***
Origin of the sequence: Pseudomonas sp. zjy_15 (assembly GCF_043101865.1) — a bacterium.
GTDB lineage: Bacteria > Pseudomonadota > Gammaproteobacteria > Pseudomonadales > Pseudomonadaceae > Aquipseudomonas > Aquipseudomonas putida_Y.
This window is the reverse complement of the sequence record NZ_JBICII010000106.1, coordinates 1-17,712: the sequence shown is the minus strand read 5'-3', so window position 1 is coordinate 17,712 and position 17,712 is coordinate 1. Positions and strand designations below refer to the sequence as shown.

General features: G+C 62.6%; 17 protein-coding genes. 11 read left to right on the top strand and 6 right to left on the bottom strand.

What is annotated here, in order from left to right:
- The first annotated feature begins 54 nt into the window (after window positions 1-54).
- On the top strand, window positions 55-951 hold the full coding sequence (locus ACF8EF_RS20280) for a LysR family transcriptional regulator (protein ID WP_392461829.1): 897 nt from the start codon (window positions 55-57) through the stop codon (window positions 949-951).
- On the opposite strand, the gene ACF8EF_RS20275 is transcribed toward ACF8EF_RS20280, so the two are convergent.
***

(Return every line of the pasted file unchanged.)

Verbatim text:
Origin of the sequence: Pseudomonas sp. zjy_15 (assembly GCF_043101865.1) — a bacterium.
GTDB lineage: Bacteria > Pseudomonadota > Gammaproteobacteria > Pseudomonadales > Pseudomonadaceae > Aquipseudomonas > Aquipseudomonas putida_Y.
This window is the reverse complement of the sequence record NZ_JBICII010000106.1, coordinates 1-17,712: the sequence shown is the minus strand read 5'-3', so window position 1 is coordinate 17,712 and position 17,712 is coordinate 1. Positions and strand designations below refer to the sequence as shown.

General features: G+C 62.6%; 17 protein-coding genes. 11 read left to right on the top strand and 6 right to left on the bottom strand.

What is annotated here, in order from left to right:
- The first annotated feature begins 54 nt into the window (after window positions 1-54).
- On the top strand, window positions 55-951 hold the full coding sequence (locus ACF8EF_RS20280) for a LysR family transcriptional regulator (protein ID WP_392461829.1): 897 nt from the start codon (window positions 55-57) through the stop codon (window positions 949-951).
- On the opposite strand, the gene ACF8EF_RS20275 is transcribed toward ACF8EF_RS20280, so the two are convergent.